Saturday, February 23, 2008

Entry #29

The Tree Wept
by r2


It was the day the tree wept.

The day I knew it was finally over.

Maybe things would be better. Maybe worse.

I always imagined the tree had a face. The way the branches and leaves were arranged just so. In the shadows of the branches I could see eyes, nose, mouth. If the wind blew a certain way the tree would smile. Sometimes it would frown.

It watched me all the time. It was outside my window, across a field. It watched me write in my diary night after night. It watched me cry, although it never cried. Until.

It watched me watch it as I tried to think of other things when the man came into my room, when I said daddy why do you do this.

It watched the baby being torn from my private place. The baby with no eyes. It watched as daddy twisted the baby’s head and said it’s better this way, now go clean yourself up, I got something to do.

It watched with no expression as daddy buried the baby under its roots. Then it started to weep. First two little leaves from its eyes. Then little streams of leaves that looked like tears. Tears that blew away with the wind.

It cried until it had no face.

For a long time it stood there barren.

And then the men with the bulldozers came to knock it over.

And then the men with the hard faces came to take my daddy away.

25 comments:

pattinase (abbott) said...

This is a haunting story. Nice job.

DBA Lehane said...

Dark, haunting and sad - you can almost feel the confused shock of the child.

sandra seamans said...

I love how you took this one step past the child abuse. Nicely done!

Absolute Vanilla (& Atyllah) said...

A sad and haunting story - you capture the child's voice perfectly - it's powerfully done. A very strong piece of writing.

BernardL said...

Frightening and provocative.

Patricia J. Hale said...

Captured the lonely look of the tree beautifully, r2.

Ello said...

This was extremely well done. I loved the analogy of the tree weeping with the leaves falling. That to me was the best part of the piece. Very sad, very powerful piece.

24crayons said...

Such a very horrific story. The description of the tree was great!

Parabolist said...

Another well written, haunting story. Good job! I enjoyed it.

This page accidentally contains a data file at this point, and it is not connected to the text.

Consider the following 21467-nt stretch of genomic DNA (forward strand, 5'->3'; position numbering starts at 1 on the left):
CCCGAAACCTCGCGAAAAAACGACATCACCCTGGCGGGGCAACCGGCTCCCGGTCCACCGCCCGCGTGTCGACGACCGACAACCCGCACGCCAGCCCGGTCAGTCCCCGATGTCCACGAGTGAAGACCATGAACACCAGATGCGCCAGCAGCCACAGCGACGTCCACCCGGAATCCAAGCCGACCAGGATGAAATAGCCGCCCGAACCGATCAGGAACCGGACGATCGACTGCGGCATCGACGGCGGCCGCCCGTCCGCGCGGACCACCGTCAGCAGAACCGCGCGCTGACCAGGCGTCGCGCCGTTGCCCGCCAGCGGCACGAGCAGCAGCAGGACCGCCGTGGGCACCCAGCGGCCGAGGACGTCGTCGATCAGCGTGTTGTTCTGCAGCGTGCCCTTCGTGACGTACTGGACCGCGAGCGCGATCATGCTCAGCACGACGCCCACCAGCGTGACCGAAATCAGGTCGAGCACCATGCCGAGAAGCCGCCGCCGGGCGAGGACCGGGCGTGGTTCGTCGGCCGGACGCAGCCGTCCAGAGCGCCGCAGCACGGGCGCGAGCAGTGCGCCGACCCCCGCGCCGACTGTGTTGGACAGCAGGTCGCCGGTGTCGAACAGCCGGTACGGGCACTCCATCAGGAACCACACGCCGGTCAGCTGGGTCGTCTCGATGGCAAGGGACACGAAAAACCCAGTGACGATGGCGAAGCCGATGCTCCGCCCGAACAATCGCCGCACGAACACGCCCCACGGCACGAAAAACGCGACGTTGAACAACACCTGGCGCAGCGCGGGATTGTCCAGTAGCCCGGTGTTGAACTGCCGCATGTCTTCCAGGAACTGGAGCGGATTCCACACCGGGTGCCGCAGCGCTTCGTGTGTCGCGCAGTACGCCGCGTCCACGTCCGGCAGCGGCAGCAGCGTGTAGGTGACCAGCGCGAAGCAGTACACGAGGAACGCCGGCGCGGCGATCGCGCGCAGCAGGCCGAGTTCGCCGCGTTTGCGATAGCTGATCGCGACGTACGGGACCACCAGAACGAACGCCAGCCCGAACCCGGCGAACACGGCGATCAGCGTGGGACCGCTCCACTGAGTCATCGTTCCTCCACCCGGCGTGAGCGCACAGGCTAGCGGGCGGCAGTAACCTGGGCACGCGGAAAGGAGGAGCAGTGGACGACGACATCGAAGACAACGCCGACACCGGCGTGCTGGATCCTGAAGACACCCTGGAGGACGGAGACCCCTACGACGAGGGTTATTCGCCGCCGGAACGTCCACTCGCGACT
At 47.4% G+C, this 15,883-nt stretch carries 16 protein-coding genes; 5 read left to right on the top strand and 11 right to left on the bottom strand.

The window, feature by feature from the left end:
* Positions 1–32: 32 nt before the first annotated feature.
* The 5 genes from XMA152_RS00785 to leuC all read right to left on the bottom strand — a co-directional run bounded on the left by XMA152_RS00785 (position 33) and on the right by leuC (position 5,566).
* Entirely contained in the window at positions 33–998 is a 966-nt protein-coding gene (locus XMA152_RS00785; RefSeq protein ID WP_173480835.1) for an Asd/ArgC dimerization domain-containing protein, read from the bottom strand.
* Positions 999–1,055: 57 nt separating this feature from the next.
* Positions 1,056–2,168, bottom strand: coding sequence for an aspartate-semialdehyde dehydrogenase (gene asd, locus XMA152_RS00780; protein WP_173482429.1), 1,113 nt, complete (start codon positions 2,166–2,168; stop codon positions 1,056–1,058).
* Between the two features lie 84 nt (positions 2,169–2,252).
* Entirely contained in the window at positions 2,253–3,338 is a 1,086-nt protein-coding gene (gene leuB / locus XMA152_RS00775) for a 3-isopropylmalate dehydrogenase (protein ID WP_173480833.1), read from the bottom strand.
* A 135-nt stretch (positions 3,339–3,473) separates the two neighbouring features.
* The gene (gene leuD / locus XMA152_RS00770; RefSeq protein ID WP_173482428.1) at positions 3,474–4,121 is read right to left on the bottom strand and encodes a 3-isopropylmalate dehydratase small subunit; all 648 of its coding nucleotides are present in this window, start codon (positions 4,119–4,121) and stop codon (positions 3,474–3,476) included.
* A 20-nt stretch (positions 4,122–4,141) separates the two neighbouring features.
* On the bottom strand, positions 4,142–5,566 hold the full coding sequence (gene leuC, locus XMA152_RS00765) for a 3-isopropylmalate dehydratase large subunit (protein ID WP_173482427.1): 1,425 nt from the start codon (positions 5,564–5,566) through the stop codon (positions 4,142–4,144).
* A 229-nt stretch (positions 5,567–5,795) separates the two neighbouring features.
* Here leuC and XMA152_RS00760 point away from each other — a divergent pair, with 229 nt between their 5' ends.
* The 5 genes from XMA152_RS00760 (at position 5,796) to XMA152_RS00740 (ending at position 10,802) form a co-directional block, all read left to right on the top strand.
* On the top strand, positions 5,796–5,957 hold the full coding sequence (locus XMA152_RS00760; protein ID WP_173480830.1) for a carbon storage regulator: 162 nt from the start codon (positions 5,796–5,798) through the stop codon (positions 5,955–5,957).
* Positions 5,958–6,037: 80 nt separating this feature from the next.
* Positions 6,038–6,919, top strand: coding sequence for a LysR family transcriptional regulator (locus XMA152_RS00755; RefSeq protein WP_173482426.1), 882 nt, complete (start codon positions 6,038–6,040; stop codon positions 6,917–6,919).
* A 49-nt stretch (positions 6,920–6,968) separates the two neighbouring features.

Remiman said...

r2
Because they're alive, trees are easy to relate too.
A sad storry nicelt told.
rel

Beth said...

I read this piece a few times, came back to it, read it some more, cringed each time. This is how I know I like it -- one of my favorites. Raw writing.

pjd said...

Grim and sparse, it definitely tells a strong story.

SzélsőFa said...

It is well composed and haunting.
It left me feeling uneasy and sad.

Bernita said...

Very well done.
Thank you for providing justice at the end.

bluesugarpoet said...

That was hard to read only because your striking choice of details made the story ring true. I love the repetition of "eyes" and "face" and the allusions to tears and crying that tie everything together. Nicely done!

Sarah Hina said...

Brutally effective writing. The weeping leaves were a beautiful touch.

Her relationship to the tree is wonderfully handled, as is the casual cruelty of her father. Brilliantly done.

JLB said...

This is a truly haunting read, and a very well-composed piece. You go right for the throat - well done.

Hoodie said...

Yikes, no namby pamby for you. Make us gasp and mourn.

Very nice.

r2 said...

Thank you for the comments. It's great to be able to affect readers with only 250 words. All the stories have real interesting points of view. I really enjoyed this contest both as a reader and writer.

JaneyV said...

So simple yet horrific. The image of the crying tree is wonderful.

Beautiful writing.

Aerin said...

I thought the writing was well done, but not beautiful. It was confused, and clutching: perfect, perfect for the point of view of this poor girl. I had to wonder how old she was - because on one hand, she sounds so, so young, and on the other, she's obviously able to become pregnant. Then I thought perhaps she was disabled, which gives another layer of poignancy to the fact that she's now alone - and, as the beginning says, things may get better, or they may get worse. Such remarkable depth for so few words.

wrath999 said...

Excellent

Cricket said...

Outstanding story, It grabbed me and held me till the end, I love the way the tree took on human characteristics and the way the father got his just reward in the end. Kudos!

jason evans said...

Chilling in its understatedness, it's quiet narrative. It give even more power to the horrors happening. High marks!

Aine said...

Yikes-- so disturbing. I was enjoying the way the girl personified the tree and found friendship with it. And then, wham! The truth of the story. Very disturbing.

Great job of storytelling!